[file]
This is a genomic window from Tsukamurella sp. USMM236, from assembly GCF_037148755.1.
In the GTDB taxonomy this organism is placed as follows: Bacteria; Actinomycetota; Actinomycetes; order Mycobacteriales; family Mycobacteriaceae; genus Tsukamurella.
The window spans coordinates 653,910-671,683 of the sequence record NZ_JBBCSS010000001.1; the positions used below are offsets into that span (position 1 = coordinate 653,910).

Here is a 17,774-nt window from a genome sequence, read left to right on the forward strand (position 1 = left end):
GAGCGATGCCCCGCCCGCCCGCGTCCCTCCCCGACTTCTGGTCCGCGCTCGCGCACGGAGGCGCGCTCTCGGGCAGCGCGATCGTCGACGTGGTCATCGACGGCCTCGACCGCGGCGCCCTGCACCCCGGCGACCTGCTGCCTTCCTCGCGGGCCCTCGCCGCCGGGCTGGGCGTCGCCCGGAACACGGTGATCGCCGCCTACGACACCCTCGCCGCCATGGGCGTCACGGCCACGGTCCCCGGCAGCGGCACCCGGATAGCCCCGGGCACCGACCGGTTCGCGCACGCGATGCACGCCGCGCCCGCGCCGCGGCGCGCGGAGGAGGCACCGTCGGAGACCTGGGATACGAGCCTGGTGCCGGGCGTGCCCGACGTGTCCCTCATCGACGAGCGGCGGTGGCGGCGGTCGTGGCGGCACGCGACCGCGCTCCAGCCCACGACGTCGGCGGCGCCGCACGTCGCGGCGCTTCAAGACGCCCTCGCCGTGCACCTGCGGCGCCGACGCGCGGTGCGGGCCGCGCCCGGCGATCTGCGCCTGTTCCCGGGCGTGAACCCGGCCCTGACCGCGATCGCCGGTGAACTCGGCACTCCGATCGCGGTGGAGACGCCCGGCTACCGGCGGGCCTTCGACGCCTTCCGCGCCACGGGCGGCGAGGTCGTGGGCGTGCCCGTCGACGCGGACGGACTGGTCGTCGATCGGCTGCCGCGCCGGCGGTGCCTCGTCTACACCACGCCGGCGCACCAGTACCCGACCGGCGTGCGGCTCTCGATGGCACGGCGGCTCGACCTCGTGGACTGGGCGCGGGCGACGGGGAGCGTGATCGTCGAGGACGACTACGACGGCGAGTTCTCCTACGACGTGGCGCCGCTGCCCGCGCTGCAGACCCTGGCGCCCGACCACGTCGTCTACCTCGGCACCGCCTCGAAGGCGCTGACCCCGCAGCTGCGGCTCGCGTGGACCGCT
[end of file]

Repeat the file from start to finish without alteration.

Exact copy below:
This is a genomic window from Tsukamurella sp. USMM236, from assembly GCF_037148755.1.
In the GTDB taxonomy this organism is placed as follows: Bacteria; Actinomycetota; Actinomycetes; order Mycobacteriales; family Mycobacteriaceae; genus Tsukamurella.
The window spans coordinates 653,910-671,683 of the sequence record NZ_JBBCSS010000001.1; the positions used below are offsets into that span (position 1 = coordinate 653,910).

Here is a 17,774-nt window from a genome sequence, read left to right on the forward strand (position 1 = left end):
GAGCGATGCCCCGCCCGCCCGCGTCCCTCCCCGACTTCTGGTCCGCGCTCGCGCACGGAGGCGCGCTCTCGGGCAGCGCGATCGTCGACGTGGTCATCGACGGCCTCGACCGCGGCGCCCTGCACCCCGGCGACCTGCTGCCTTCCTCGCGGGCCCTCGCCGCCGGGCTGGGCGTCGCCCGGAACACGGTGATCGCCGCCTACGACACCCTCGCCGCCATGGGCGTCACGGCCACGGTCCCCGGCAGCGGCACCCGGATAGCCCCGGGCACCGACCGGTTCGCGCACGCGATGCACGCCGCGCCCGCGCCGCGGCGCGCGGAGGAGGCACCGTCGGAGACCTGGGATACGAGCCTGGTGCCGGGCGTGCCCGACGTGTCCCTCATCGACGAGCGGCGGTGGCGGCGGTCGTGGCGGCACGCGACCGCGCTCCAGCCCACGACGTCGGCGGCGCCGCACGTCGCGGCGCTTCAAGACGCCCTCGCCGTGCACCTGCGGCGCCGACGCGCGGTGCGGGCCGCGCCCGGCGATCTGCGCCTGTTCCCGGGCGTGAACCCGGCCCTGACCGCGATCGCCGGTGAACTCGGCACTCCGATCGCGGTGGAGACGCCCGGCTACCGGCGGGCCTTCGACGCCTTCCGCGCCACGGGCGGCGAGGTCGTGGGCGTGCCCGTCGACGCGGACGGACTGGTCGTCGATCGGCTGCCGCGCCGGCGGTGCCTCGTCTACACCACGCCGGCGCACCAGTACCCGACCGGCGTGCGGCTCTCGATGGCACGGCGGCTCGACCTCGTGGACTGGGCGCGGGCGACGGGGAGCGTGATCGTCGAGGACGACTACGACGGCGAGTTCTCCTACGACGTGGCGCCGCTGCCCGCGCTGCAGACCCTGGCGCCCGACCACGTCGTCTACCTCGGCACCGCCTCGAAGGCGCTGACCCCGCAGCTGCGGCTCGCGTGGACCGCT